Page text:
Chinese defence chief Li Shangfu: “Clash with US would be ‘unbearable disaster’ for the world”

China’s defence minister said on Sunday that conflict with the United States would be an “unbearable disaster” and his country seeks dialogue over confrontation, despite refusing American demands for military-to-military talks.

Speaking at Asia’s top security summit, the Shangri-La Dialogue, dressed in the uniform of a general in the People’s Liberation Army, General Li Shangfu said the world was big enough for China and the US to grow together.

“China and the US have different systems and are different in many other ways,” he said in a speech that marked his first significant international address since he was named China’s Minister of National Defence in March.

“However, this should not keep the two sides from seeking common ground and common interests to grow bilateral ties and deepen cooperation.

“It is undeniable that a severe conflict or confrontation between China and the US will be an unbearable disaster for the world.”

Ties between Washington and Beijing are badly strained over a range of issues, including democratically ruled Taiwan, territorial disputes in the South China Sea and US President Joe Biden’s restrictions on semiconductor chip exports.

In their latest row, China’s military criticised the United States and Canada for “deliberately provoking risk” after the countries’ navies staged a rare joint sailing through the sensitive Taiwan Strait on Saturday.

Lloyd Austin in a suit and tie stands at a dinner in Singapore
US Secretary of Defense Lloyd Austin said the US would not “flinch in the face of bullying or coercion” from China. 

US Secretary of Defense Lloyd Austin rebuked China in a speech at the security meeting in Singapore on Saturday for refusing to hold military talks, leaving the superpowers deadlocked over their differences.

General Li was more restrained in his speech, although he took thinly veiled digs at the US, accusing “some countries” of intensifying an arms race and wilfully interfering in the internal affairs of others.

“A Cold War mentality is now resurgent, greatly increasing security risks,” he said.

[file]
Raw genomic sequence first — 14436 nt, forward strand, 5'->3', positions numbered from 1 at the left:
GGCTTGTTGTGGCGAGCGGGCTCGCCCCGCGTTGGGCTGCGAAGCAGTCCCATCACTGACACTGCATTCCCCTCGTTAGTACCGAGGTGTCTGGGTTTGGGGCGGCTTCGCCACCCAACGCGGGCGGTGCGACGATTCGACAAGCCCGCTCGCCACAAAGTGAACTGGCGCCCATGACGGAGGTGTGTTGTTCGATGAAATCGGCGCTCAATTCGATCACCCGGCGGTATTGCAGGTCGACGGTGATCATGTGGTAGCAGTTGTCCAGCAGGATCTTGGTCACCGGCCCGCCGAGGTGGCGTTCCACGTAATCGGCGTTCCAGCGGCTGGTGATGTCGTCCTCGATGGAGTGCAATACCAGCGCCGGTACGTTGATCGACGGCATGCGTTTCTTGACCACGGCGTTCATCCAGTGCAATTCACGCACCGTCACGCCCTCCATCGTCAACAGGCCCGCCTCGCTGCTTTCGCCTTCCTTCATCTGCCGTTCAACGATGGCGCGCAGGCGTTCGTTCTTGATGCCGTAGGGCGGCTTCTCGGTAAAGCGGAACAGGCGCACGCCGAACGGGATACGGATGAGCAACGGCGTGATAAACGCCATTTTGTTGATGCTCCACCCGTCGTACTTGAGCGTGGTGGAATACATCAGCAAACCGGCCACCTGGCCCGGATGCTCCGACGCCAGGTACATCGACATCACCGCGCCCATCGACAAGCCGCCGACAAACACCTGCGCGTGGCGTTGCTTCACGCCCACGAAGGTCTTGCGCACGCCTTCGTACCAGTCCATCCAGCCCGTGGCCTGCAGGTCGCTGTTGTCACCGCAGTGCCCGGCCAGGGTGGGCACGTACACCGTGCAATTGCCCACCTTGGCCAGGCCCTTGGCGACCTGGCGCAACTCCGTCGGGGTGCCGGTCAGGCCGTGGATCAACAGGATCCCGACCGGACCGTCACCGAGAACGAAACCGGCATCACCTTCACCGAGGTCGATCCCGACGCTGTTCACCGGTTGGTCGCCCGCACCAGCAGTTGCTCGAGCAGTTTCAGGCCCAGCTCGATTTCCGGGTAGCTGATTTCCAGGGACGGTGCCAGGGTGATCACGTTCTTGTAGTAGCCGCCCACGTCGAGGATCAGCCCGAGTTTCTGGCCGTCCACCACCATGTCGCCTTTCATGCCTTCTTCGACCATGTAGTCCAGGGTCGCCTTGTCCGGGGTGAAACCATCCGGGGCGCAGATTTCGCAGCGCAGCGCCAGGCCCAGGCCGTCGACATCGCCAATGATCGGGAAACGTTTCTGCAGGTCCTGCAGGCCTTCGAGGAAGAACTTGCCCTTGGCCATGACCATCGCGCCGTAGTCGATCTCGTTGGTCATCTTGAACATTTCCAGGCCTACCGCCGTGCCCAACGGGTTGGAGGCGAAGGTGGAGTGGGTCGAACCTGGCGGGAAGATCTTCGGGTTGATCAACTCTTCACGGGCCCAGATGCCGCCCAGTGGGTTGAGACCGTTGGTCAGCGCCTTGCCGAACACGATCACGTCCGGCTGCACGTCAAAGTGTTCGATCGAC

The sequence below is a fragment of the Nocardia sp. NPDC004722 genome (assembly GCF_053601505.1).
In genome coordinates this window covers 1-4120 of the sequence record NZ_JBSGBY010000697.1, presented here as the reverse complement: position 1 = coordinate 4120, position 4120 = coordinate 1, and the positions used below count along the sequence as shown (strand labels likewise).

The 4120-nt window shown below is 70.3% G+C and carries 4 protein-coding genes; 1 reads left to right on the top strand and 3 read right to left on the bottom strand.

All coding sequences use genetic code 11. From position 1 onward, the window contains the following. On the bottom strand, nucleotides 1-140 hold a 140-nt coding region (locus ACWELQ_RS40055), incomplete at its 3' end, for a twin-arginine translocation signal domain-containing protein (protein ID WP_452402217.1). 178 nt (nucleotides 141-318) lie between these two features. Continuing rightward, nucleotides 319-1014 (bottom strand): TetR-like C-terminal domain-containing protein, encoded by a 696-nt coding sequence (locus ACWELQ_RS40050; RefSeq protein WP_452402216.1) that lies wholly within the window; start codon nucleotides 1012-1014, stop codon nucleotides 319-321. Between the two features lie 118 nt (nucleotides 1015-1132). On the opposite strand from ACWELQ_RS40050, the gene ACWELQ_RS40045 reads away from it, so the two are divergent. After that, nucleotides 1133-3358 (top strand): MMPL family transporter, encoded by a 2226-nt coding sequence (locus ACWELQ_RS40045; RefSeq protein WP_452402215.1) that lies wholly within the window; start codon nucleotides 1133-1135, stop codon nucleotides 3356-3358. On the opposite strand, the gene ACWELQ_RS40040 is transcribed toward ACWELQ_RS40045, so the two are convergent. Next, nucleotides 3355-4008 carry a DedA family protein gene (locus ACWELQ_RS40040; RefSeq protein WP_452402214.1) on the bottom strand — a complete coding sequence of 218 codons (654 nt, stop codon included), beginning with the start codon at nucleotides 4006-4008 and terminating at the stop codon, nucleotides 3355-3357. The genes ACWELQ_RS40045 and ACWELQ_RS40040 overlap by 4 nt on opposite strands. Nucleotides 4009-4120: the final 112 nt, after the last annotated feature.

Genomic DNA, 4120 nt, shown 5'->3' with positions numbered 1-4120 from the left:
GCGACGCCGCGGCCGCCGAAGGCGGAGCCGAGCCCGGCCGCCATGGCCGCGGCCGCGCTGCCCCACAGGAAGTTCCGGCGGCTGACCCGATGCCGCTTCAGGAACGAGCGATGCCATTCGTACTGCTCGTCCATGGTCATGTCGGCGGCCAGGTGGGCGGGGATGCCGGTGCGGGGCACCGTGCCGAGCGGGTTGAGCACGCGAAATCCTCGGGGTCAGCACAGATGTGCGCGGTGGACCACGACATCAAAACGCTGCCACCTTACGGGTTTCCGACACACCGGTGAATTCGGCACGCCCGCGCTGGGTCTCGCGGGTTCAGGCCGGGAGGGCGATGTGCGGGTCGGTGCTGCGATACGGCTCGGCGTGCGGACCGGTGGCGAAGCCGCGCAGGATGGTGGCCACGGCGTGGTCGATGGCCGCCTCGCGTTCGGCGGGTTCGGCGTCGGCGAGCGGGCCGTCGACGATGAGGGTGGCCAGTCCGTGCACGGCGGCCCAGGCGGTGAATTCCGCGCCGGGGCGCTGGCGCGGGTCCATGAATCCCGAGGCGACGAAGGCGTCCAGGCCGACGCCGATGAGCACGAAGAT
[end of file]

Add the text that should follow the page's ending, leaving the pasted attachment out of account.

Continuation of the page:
“Mutual respect should prevail over bullying and hegemony.”

General Li, sanctioned by the United States in 2018 over weapons purchases from Russia, shook hands with General Austin at a dinner on Friday but the two have not had a deeper discussion, despite repeated US demands for more military exchanges.

Speaking privately on the sidelines of the conference, two Chinese military officers said that Beijing wanted clear signs from Washington of a less confrontational approach in Asia — including the dropping of sanctions against General Li — before military-to-military talks could resume.

Li defends buzzing warship in Taiwan Strait, accuses US of provocation

General Li defended sailing a warship across the path of an American destroyer and Canadian frigate transiting the Taiwan Strait, telling the forum that such so-called “freedom of navigation” patrols are a provocation to China.

Li Shangfu salutes before delivering a speech at the Shangri-La Dialogue in Singapore
General Li Shangfu told the US and its allies to not perform “closing actions around other countries’ territories”. 

General Li told the Shangri-La Dialogue that China doesn’t have any problems with “innocent passage” but that “we must prevent attempts that try to use those freedom of navigation [patrols], that innocent passage, to exercise hegemony of navigation.”

General Austin told the forum on Saturday that Washington would not “flinch in the face of bullying or coercion” from China and would continue regularly sailing through and flying over the Taiwan Strait and the South China Sea to emphasise they are international waters, countering Beijing’s sweeping territorial claims.